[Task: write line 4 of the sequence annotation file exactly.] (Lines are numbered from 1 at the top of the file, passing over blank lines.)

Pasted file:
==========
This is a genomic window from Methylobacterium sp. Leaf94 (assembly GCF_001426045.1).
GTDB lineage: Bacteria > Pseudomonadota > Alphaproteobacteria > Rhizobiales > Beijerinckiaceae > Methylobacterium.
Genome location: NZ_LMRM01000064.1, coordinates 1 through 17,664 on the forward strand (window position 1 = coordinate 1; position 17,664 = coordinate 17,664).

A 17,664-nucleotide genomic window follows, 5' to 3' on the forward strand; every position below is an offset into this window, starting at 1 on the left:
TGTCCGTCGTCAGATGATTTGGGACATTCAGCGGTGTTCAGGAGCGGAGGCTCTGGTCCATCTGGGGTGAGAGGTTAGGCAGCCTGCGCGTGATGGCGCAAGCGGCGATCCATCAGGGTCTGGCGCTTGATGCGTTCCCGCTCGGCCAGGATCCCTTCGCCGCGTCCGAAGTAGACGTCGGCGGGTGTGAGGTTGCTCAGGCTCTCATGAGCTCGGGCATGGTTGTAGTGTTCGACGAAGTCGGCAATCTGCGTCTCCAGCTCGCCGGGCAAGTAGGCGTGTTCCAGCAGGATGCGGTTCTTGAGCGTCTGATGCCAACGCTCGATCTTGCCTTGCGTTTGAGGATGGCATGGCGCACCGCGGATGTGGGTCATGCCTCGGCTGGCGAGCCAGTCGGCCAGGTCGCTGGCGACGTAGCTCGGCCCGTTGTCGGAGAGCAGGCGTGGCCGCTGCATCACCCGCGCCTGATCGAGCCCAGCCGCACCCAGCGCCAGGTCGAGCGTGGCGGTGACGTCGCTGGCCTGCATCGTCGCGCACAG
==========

A 17,664-nucleotide genomic window follows, 5' to 3' on the forward strand; every position below is an offset into this window, starting at 1 on the left: